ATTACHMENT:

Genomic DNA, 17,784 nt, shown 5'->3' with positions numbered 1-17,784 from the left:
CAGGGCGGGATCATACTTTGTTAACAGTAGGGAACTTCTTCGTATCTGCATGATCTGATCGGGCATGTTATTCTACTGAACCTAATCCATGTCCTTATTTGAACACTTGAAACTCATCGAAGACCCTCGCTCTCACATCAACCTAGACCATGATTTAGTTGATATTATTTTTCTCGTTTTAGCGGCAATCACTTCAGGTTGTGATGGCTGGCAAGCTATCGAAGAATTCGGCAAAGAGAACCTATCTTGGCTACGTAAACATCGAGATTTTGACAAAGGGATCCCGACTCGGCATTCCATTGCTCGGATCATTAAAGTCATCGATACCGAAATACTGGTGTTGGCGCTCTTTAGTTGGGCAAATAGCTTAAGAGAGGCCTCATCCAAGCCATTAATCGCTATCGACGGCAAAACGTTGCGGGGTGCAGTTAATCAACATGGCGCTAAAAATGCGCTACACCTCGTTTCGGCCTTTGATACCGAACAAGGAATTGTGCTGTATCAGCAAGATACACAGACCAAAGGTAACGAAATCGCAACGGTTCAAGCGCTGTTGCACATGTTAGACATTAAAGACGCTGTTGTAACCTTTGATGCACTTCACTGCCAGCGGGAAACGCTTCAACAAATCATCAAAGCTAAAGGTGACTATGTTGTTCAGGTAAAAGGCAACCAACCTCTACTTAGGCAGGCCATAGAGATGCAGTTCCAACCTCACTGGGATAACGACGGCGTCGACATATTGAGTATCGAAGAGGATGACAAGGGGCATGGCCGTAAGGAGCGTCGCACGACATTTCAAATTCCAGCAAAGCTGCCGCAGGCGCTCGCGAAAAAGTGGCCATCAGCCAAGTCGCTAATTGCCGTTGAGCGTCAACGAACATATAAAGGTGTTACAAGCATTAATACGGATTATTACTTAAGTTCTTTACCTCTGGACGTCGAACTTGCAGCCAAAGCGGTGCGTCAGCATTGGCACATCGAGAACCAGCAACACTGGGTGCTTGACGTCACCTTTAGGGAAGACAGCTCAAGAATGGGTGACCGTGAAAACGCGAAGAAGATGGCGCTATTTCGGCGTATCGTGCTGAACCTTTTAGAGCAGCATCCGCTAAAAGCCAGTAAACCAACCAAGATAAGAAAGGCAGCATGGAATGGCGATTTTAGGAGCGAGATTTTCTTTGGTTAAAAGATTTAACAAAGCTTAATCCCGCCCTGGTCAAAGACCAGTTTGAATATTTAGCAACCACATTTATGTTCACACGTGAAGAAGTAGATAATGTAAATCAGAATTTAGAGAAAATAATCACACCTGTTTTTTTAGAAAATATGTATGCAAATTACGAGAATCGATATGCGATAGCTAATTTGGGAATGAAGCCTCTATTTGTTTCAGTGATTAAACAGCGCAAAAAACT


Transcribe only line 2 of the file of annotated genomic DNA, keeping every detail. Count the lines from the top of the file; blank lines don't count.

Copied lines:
CAGGGCGGGATCATACTTTGTTAACAGTAGGGAACTTCTTCGTATCTGCATGATCTGATCGGGCATGTTATTCTACTGAACCTAATCCATGTCCTTATTTGAACACTTGAAACTCATCGAAGACCCTCGCTCTCACATCAACCTAGACCATGATTTAGTTGATATTATTTTTCTCGTTTTAGCGGCAATCACTTCAGGTTGTGATGGCTGGCAAGCTATCGAAGAATTCGGCAAAGAGAACCTATCTTGGCTACGTAAACATCGAGATTTTGACAAAGGGATCCCGACTCGGCATTCCATTGCTCGGATCATTAAAGTCATCGATACCGAAATACTGGTGTTGGCGCTCTTTAGTTGGGCAAATAGCTTAAGAGAGGCCTCATCCAAGCCATTAATCGCTATCGACGGCAAAACGTTGCGGGGTGCAGTTAATCAACATGGCGCTAAAAATGCGCTACACCTCGTTTCGGCCTTTGATACCGAACAAGGAATTGTGCTGTATCAGCAAGATACACAGACCAAAGGTAACGAAATCGCAACGGTTCAAGCGCTGTTGCACATGTTAGACATTAAAGACGCTGTTGTAACCTTTGATGCACTTCACTGCCAGCGGGAAACGCTTCAACAAATCATCAAAGCTAAAGGTGACTATGTTGTTCAGGTAAAAGGCAACCAACCTCTACTTAGGCAGGCCATAGAGATGCAGTTCCAACCTCACTGGGATAACGACGGCGTCGACATATTGAGTATCGAAGAGGATGACAAGGGGCATGGCCGTAAGGAGCGTCGCACGACATTTCAAATTCCAGCAAAGCTGCCGCAGGCGCTCGCGAAAAAGTGGCCATCAGCCAAGTCGCTAATTGCCGTTGAGCGTCAACGAACATATAAAGGTGTTACAAGCATTAATACGGATTATTACTTAAGTTCTTTACCTCTGGACGTCGAACTTGCAGCCAAAGCGGTGCGTCAGCATTGGCACATCGAGAACCAGCAACACTGGGTGCTTGACGTCACCTTTAGGGAAGACAGCTCAAGAATGGGTGACCGTGAAAACGCGAAGAAGATGGCGCTATTTCGGCGTATCGTGCTGAACCTTTTAGAGCAGCATCCGCTAAAAGCCAGTAAACCAACCAAGATAAGAAAGGCAGCATGGAATGGCGATTTTAGGAGCGAGATTTTCTTTGGTTAAAAGATTTAACAAAGCTTAATCCCGCCCTGGTCAAAGACCAGTTTGAATATTTAGCAACCACATTTATGTTCACACGTGAAGAAGTAGATAATGTAAATCAGAATTTAGAGAAAATAATCACACCTGTTTTTTTAGAAAATATGTATGCAAATTACGAGAATCGATATGCGATAGCTAATTTGGGAATGAAGCCTCTATTTGTTTCAGTGATTAAACAGCGCAAAAAACT